The best part of Walter Hale product (other than the publicity photos of strippers from the golden age of stripping) is his alliteration.  Never has a publisher run together so many words which start with the same letter. That is Hale taking his "step right up" slogans to the smut market.  

Shown here is but a few of the other magazines in the Walter Hale catalog.  Collect them all!






 
Books by the author are available HERE as instant  Ebooks and paperback or hardcovers at Blurb.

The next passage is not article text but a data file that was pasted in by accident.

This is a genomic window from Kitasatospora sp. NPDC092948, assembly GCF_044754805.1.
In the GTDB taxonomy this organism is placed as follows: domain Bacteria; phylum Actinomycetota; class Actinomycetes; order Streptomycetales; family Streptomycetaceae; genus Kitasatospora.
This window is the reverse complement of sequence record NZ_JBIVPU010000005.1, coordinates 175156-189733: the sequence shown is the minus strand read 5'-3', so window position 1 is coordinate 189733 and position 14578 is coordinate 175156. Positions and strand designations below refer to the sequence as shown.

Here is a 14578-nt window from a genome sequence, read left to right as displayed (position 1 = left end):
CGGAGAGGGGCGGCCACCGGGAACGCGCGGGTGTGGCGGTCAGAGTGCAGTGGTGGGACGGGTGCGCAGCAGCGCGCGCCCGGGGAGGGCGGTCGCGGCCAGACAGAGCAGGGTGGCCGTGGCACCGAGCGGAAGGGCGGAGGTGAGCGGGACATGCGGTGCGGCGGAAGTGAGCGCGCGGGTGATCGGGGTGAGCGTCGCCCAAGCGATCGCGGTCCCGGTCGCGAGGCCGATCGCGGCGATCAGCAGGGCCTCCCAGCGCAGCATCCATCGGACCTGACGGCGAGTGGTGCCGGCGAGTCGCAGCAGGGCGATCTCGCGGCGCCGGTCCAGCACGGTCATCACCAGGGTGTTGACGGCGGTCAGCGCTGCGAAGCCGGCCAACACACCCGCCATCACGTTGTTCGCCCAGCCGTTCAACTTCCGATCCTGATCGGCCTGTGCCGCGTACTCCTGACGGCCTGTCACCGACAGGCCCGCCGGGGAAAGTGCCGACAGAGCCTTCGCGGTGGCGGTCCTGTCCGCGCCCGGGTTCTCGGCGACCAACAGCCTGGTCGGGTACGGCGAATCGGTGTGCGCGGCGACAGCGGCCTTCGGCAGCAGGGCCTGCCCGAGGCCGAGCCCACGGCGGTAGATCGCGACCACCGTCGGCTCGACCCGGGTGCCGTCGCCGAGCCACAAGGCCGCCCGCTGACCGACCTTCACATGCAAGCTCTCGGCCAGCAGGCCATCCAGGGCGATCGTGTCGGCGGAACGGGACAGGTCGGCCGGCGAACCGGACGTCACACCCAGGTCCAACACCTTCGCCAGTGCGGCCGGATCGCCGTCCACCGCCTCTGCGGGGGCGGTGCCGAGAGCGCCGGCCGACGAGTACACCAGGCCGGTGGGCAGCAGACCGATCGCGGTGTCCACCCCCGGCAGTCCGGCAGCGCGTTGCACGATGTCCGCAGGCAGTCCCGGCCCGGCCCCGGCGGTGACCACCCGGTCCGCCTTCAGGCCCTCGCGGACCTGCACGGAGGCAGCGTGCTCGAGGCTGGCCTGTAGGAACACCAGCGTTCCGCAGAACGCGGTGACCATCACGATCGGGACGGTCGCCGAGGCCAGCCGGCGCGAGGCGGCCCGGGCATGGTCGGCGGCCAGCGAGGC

How is your New Years Resolution going? Percy and his Tiny House


A wirephoto press photograph showing Percy Coplon as he prepares for drastic measures to control his weight.  Caption reads "Plans to fast atop 30 foot pole.  Percy Coplon, all 357 pounds of him, stands beside the tiny house in which he plans to fast for 100 days.  
Original 1949 Wirephoto Photograph.  Collection Dull Tool Dim Bulb

Artists and their Models. Painters paint Vintage Sleaze Paperbacks










Representations of painters on paperbacks from the 1950s and 1960s. The most recognized artist in America was Norman Rockwell at the time.  These ain't him.